Cardiovascular imaging new technology 3D imaging display

Cardiologists and surgeons may soon have a new cardiac imaging tool to improve the clinical outcomes of patients requiring pacemakers, coronary artery bypass surgery, or angioplasty. The findings were published online in the Journal of the American College of Cardiology: Cardiovascular Imaging.

A study by Dr. James White of the University of Western Ontario and colleagues invented a new imaging technique that provides a single, 3D high-resolution cardiac image that clearly shows both the vasculature and scar tissue in the myocardium. The study used 3-Tesla MRI, conducted at the Roberts Institute in the West.

A heart attack or inflammation can cause permanent damage or scarring of the heart muscle. "We already know that MRI can image myocardial (heart) scar tissue, but this new technology has reached new levels of imaging scar tissue," Dr. White explained. “This is the first time we have seen both myocardial scars and heart vessels, and can build a three-dimensional model of the human heart that helps us quickly understand the relationship between cardiovascular and related permanent injuries. This will help guide surgeons and cardiology. Experts better target the target vessels that respond to treatment, rather than the blood vessels in irreversible muscle lesions."

This technique resulted in the first three-dimensional coronary image with continuous contrast perfusion of contrast media, in which the blood pool image was bright and clear. When the contrast agent is injected into the blood, it is imaged with 3-T MRI to provide images of high-resolution, three-dimensional coronary vessels. Although the contrast agent in the blood and normal tissues has been completely discharged, its signal is still maintained due to the slow rate of discharge of the contrast agent from the scar tissue. After 20 minutes of repeated imaging, the scar tissue was highlighted and was three-dimensionally imaged. Since both the scar tissue and the coronary vessel use the same method using the same MRI pulse sequence, they are perfectly suited to fuse one of them to the other. It is now possible to create a three-dimensional model of the heart that simultaneously displays blood vessels and scar tissue.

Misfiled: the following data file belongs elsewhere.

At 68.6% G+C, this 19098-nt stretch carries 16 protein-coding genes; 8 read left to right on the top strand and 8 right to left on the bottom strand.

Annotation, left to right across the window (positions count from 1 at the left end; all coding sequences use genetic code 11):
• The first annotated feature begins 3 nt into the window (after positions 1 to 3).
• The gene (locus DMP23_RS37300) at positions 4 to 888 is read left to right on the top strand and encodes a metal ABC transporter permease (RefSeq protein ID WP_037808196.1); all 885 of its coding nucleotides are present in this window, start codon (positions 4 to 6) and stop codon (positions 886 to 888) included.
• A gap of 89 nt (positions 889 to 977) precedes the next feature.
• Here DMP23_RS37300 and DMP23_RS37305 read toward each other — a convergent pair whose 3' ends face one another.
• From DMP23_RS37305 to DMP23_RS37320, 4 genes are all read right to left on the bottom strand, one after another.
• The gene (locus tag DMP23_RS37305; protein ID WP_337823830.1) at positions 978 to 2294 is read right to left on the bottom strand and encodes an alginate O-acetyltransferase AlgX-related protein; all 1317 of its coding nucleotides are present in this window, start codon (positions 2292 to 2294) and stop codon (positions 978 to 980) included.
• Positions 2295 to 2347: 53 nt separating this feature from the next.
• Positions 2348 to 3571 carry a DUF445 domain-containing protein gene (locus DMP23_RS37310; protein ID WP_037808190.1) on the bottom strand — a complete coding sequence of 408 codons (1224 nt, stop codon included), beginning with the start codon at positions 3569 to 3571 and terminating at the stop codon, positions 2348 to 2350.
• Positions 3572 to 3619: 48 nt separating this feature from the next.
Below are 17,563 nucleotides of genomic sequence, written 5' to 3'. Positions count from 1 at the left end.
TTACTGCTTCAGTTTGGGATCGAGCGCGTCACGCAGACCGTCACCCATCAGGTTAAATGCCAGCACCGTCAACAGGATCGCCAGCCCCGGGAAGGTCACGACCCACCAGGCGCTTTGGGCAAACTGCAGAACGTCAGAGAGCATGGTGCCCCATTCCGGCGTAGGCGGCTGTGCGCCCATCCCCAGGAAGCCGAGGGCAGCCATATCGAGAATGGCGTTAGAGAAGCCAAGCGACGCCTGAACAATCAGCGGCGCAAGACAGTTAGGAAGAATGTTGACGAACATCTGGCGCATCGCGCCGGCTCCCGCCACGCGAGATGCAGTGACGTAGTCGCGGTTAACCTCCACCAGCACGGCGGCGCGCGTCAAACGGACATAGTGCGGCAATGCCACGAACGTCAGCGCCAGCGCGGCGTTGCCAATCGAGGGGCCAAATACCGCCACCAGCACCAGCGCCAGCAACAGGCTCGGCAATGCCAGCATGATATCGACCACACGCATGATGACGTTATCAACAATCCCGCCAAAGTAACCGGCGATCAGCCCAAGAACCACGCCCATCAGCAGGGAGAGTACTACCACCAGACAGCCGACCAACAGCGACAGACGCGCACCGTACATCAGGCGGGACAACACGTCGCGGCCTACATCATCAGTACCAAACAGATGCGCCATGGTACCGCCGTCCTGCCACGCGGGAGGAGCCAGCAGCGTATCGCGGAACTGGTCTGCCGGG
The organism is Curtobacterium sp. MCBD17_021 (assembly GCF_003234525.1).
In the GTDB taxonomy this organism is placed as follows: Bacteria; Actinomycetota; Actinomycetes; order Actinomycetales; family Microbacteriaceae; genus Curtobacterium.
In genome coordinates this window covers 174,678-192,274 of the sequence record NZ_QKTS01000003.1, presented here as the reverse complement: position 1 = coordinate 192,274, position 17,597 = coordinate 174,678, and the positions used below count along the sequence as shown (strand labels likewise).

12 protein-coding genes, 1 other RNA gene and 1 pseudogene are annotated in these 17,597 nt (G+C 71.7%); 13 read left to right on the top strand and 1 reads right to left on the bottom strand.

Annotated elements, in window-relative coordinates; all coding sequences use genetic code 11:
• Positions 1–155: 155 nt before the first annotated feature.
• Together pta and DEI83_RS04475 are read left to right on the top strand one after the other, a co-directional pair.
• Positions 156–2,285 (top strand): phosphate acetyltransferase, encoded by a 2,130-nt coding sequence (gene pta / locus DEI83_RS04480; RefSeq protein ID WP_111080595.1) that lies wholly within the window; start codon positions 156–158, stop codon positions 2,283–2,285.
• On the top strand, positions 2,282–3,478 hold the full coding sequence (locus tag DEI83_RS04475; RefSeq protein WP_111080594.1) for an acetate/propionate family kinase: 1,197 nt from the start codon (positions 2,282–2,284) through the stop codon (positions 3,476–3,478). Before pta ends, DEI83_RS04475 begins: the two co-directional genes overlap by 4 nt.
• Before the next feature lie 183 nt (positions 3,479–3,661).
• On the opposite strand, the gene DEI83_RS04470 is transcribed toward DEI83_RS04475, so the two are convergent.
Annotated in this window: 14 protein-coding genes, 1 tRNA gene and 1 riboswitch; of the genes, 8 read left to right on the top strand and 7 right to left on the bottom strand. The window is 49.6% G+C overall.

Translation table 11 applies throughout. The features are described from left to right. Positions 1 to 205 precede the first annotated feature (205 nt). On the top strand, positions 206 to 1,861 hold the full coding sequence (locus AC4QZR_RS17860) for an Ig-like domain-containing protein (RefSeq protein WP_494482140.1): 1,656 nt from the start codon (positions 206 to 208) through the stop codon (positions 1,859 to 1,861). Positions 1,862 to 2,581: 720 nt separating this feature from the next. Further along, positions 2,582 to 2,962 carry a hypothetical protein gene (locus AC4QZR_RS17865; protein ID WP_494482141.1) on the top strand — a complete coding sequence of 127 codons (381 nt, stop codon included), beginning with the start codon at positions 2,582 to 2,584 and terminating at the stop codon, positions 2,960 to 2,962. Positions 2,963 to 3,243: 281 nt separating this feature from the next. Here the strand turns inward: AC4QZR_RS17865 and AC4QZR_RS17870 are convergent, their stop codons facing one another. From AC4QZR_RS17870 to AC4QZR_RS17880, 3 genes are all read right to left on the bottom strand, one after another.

The imaging technique was performed in 55 patients undergoing bypass surgery or cardiac pacemaker installation therapy called cardiac resynchronization therapy (CRT). The results show that the imaging technique is clinically feasible. This new imaging technique may be of invaluable value for patients planning a blood vessel-based cardiac intervention. Dr. White described the value of bypass surgery or angioplasty depending on whether or not the occlusion vessel is to be opened. If scar tissue is visible in that area, there is no expected benefit. The scarred myocardium that reaches the CRT pacemaker lead will prevent this treatment benefit.

The research fund is provided by the Ontario Heart and Stroke Foundation and the Canadian Innovation Foundation.

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